Seal push rods at wing root - The real problem mentioned in the spring repair above has to do with the pressurization of the cockpit at high speeds from vents. The only exit point for the air is out the wing roots and then the airbrake caps. Sealing the push rods openings should help this and increase performance a bit.
Cockpit Air Extractor - Another solution to the above problem is to give an easy exit point for the air coming into the cockpit from the vents. This is generally along the top of the turtledeck. This has the advantage of allow more air into the cockpit which can be useful in desert regions. The DG-101 has a removable hatch on the turtledeck to access the aileron and airbrake hookups which could be fairly easily replaced to facilitate this modification. [need links to RAS articles].
Video - a DG-101G following a DG-300 for a Landing
The N101RP Trailer
As you can see in the pictures below, the trailer is home built. However, it is about the best looking and functional home built wooden trailer that I have seen. A good friend commented, "It's like looking inside a piano!".
It is made of wood (mostly plywood) covered in fiberglass cloth and then painted in 2006 with Benjamin Moore Polyamide epoxy paint (M37 84). The manufacture of the steel and aluminum fittings are first class. It is quite weather tight and I have never had an insect or rodent issue. While the trailer is heavier and less aerodynamic than a fiberglass trailer (i.e. Cobra), I have found that it is easier to rig as there is a simpler ramp system and faster fuselage dolley raiser with its overcenter lever approach (no cranking - see images below). More details above in the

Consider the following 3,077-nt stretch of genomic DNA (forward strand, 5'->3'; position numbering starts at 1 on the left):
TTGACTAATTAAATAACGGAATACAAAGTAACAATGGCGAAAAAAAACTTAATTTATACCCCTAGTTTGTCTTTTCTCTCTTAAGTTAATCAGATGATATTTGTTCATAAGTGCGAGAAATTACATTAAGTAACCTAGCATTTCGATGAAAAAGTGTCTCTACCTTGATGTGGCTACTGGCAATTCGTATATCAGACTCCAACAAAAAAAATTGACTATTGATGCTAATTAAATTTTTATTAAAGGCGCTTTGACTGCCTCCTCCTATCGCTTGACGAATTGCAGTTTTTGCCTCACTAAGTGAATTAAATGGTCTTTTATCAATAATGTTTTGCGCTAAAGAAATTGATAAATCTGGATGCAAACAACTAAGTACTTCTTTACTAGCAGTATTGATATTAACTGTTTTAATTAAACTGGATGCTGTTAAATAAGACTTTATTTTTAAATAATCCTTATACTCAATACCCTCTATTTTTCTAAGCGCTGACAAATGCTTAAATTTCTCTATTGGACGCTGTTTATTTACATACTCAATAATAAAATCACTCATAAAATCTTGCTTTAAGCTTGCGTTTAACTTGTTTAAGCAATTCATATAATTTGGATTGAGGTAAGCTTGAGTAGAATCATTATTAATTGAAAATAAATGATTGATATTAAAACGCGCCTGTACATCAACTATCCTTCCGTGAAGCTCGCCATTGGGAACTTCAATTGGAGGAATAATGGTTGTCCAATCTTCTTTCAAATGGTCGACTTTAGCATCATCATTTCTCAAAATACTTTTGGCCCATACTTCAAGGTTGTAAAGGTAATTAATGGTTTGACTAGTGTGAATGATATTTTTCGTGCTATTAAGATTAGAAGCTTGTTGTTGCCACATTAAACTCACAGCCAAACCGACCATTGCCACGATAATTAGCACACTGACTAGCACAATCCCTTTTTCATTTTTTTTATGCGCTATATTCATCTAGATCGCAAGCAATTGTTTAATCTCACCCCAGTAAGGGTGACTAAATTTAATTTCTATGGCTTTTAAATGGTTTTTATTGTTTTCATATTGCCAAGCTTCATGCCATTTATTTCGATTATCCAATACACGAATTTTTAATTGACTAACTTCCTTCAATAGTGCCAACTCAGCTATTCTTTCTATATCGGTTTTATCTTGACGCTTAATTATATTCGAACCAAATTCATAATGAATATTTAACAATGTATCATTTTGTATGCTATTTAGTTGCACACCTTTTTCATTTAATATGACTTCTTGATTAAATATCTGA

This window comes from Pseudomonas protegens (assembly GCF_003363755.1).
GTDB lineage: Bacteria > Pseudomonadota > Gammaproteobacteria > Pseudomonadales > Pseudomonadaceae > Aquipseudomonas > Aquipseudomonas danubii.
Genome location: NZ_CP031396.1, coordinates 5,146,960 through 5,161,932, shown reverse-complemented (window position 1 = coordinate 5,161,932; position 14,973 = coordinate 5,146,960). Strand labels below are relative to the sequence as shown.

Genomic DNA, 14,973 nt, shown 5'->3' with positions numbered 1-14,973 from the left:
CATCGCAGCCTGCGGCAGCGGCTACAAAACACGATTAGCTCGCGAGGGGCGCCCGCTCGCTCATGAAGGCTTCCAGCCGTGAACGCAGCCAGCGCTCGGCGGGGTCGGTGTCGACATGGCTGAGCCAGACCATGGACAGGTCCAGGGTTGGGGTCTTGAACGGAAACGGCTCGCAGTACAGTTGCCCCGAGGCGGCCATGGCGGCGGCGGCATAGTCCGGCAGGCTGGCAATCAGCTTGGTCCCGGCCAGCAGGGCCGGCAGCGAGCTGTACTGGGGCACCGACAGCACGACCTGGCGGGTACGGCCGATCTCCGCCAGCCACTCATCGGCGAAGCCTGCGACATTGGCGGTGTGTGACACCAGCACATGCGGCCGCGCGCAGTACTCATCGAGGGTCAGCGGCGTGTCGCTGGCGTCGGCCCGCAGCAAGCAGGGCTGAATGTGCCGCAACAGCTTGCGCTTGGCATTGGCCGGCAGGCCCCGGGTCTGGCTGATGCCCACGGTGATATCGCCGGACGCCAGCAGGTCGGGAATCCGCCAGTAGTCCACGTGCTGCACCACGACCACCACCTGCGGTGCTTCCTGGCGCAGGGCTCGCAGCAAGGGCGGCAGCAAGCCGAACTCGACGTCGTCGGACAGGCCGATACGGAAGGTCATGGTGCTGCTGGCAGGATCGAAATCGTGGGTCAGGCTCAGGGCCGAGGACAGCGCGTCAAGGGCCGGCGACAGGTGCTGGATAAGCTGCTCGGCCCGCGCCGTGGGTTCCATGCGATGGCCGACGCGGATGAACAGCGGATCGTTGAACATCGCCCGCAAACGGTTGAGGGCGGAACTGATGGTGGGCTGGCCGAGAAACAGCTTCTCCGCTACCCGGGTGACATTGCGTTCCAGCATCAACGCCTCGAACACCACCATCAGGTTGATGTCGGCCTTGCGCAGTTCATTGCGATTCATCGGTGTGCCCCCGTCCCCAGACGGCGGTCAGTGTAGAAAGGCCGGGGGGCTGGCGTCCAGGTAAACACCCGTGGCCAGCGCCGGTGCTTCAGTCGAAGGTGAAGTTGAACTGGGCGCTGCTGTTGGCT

Upgrades and Changes section.
The fuselage is held onto the fuselage cradle by a nylon strap. A single motion with the raising arm and the fuselage is at the exact height for assembly. When the fuselage/cradle is rolled into the trailer, the cradle mates with a 1/4" steel receiver to hold it down during travel. The rear wheel settles into a fitted floor recess. The tail boom can be strapped down to floor rings using supplied padded automotive seat belt webbing and buckle.
The wings are held in place onto their rolling dollies by placing the spar pin hole over a nylon male fitting and then secured with large easy to handle custom-made wing bolts. When stowed the wing dollies are held in place (root) under a 1/4" steel plate and is then can be pinned in place for travel. Each wing tip is held in place (aft) by custom-made fittings which also captures the ailerons. Slick!
The elevator is held in place with a custom-made hinged interior roof rack with a securing pin.
Trailer changes made since purchase;
Anti-Sway Bar - The trailer did sway especially when being overtaken by a semi. Adding forward weight helped. Then I added
one of these devices
which really helped.
Wiring - Rewired the trailer lighting end to end using ring lugs and added terminal blocks fore and aft.
Lighting - Replaced the existing small two tungsten brake/turn lights with LED.
I also added amber and red clearance LED lights along each side and fender mounted brake and turn signal LED lights.
Ramp - I extensively modified the tail ramp configuration. Originally there was no ramp off the end of the rear door. I added the hinged diamond plate ramp to aid rolling the fuselage dolly onto the ground.
Wing Dolley Track - I extended the wing dolly U-channel track onto the rear ramp (previously it stopped inside the trailer) which makes it much easier to grasp the wing spar. It was also only 1/2" tall so was replaced with 1" tall track. This prevents the dolly from jumping the track and more securely holds the dollies in place during transport.